Picking on the heavyweight division these days is pretty easy. In an era when champion brothers Wladimir and Vitali Klitschko stand head and shoulders above the rest of the field, the popular refrain is that there's no competition in the weight class for them and that the division is a waste of time.
Between them, the brothers Klitschko have, in their current title reigns, combined to make 18 defenses since 2006. They have dominated every single one of the fights, without exception, and won 13 of them by knockout.
It doesn't help matters, at least on this side of the pond, that there is such a dearth of American contenders, especially when Americans used to own the division.
And because, as we all know, the Klitschkos have said since Day 1 that they will never fight each other, many have just written off the division. HBO and Showtime, the leaders in American televised boxing, have all but given up on it. Even when HBO dipped its toe back into the heavyweight business last year, making a deal with the Klitschkos to televise Wladimir's defense against David Haye and Vitali's against Tomasz Adamek, it didn't get one competitive round out of the 22 combined in the two fights. Maybe the most compelling drama in both bouts was watching Haye embarrass himself by blaming his loss on a sore toe and then whipping out the digit to show HBO analyst Larry Merchant in his postfight interview.
But you know what? A funny thing happened on the way to the heavyweight black hole: The division is actually starting to perk up. There are reasons to watch, fighters to be interested in and, lately, some pretty good bouts.
Two weeks ago, Vitali rolled to a lopsided unanimous decision against British crazy man Dereck Chisora, essentially as a one-armed fighter because he suffered a left shoulder ligament tear early in the fight. It was the first of three heavyweight title bouts in three weeks on American premium network Epix, which has picked up the slack for HBO and Showtime. But although it was a one-sided fight on the scorecards, it was an absolutely entertaining scrap (watched by more than 13 million people on German network RTL), probably Vitali's most exciting bout since his 2004 brawl with Corrie Sanders. And Chisora certainly spiced things up with his loose cannon behavior before the fight (when he slapped Vitali at the weigh-in and then spit water in Wladimir's face in the ring before the bout began) and after the fight, when Chisora instigated a brawl with Haye at the press conference. Chisora behaved like a buffoon, but for better or worse, he brought a lot of attention and excitement to the division.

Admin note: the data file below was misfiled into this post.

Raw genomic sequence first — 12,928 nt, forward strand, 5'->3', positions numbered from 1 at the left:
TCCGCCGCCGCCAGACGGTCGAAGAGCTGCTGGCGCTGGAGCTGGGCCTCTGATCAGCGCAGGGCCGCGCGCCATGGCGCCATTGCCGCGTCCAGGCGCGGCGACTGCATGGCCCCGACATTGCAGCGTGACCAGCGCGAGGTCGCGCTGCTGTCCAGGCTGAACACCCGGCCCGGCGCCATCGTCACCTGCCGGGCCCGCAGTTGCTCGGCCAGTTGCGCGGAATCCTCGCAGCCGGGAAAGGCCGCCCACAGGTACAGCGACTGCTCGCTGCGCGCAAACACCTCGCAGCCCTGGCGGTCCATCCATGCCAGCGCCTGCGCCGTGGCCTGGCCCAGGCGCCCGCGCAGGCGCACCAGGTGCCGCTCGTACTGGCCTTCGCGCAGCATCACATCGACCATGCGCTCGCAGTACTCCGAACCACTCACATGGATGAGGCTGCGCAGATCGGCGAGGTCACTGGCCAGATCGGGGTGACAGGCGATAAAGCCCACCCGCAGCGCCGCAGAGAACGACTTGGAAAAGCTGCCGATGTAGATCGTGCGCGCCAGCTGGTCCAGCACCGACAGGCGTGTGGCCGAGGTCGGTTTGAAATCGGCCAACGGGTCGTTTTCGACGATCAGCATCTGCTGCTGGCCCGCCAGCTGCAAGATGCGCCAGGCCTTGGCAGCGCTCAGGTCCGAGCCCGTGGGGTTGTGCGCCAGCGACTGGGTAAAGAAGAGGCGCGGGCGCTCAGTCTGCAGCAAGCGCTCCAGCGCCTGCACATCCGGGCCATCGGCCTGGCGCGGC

It wasn't Chisora's first entertaining fight, either. His loss (a robbery!) to Robert Helenius (another young contender to keep an eye on) in December was an entertaining fight, as was his collision last summer with England's up-and-coming Tyson Fury, who also has been in some entertaining bouts.
Just last week, Alexander Povetkin defended his version of the title against Marco Huck, a cruiserweight titleholder who moved up in weight. It was a terrific fight -- one of the best in the heavyweight division in a long time -- even if the majority decision awarding the decision to Povetkin wasn't so good.
But Povetkin is a normal-sized heavyweight, not a giant like the Klitschkos, so Huck wasn't overmatched despite his moving up to heavyweight for the first time. Povetkin has been in other good fights as well.
If you can put the Klitschkos to the side for just a minute, there are good fights that can be made involving Chisora (assuming he keeps his license following his latest antics), Adamek (who returns from his loss to Vitali on March 24) and the always-entertaining Cristobal Arreola (who two weeks ago won a fight that lasted only one round but was quite exciting).
Hopefully, Huck will stick around at heavyweight, too, because a pressure fighter with a big right hand and a big heart is always welcome.
Even though it wasn't the most significant heavyweight fight, Americans Bryant Jennings and Maurice Byarm, who were pressed into action at the last minute on Jan. 21 when the original main event fell out, produced a fun heavyweight fight in the first main event of the new "Fight Night" series on NBC Sports Net.
There are other heavyweights to watch who could develop, including Seth Mitchell (America's current best hope); younger and rawer American Deontay Wilder (a 2008 Olympic medalist who is 21-0 with 21 KOs and has a massive right hand but who hasn't fought anyone with a pulse); British giant David Price (a 2008 Olympic medalist who is 12-0 with 10 KOs); Bulgarian Kubrat Pulev (15-0 with 7 KOs, who goes for the vacant European title March 31); and Ireland-based Cuban Mike Perez (18-0, 12 KOs), who has looked good in recent fights.
So even though Wladimir is expected to roll through yet another title defense, this time against former cruiserweight champion Jean-Marc Mormeck, on Saturday, just as he and his brother have made routine, it doesn't mean the heavyweight division is dead.
You just have to respect the historic dominance of the Klitschko brothers and then take a minute to look beyond them for satisfaction. If you do, you'll find that the heavyweight division isn't so bad after all.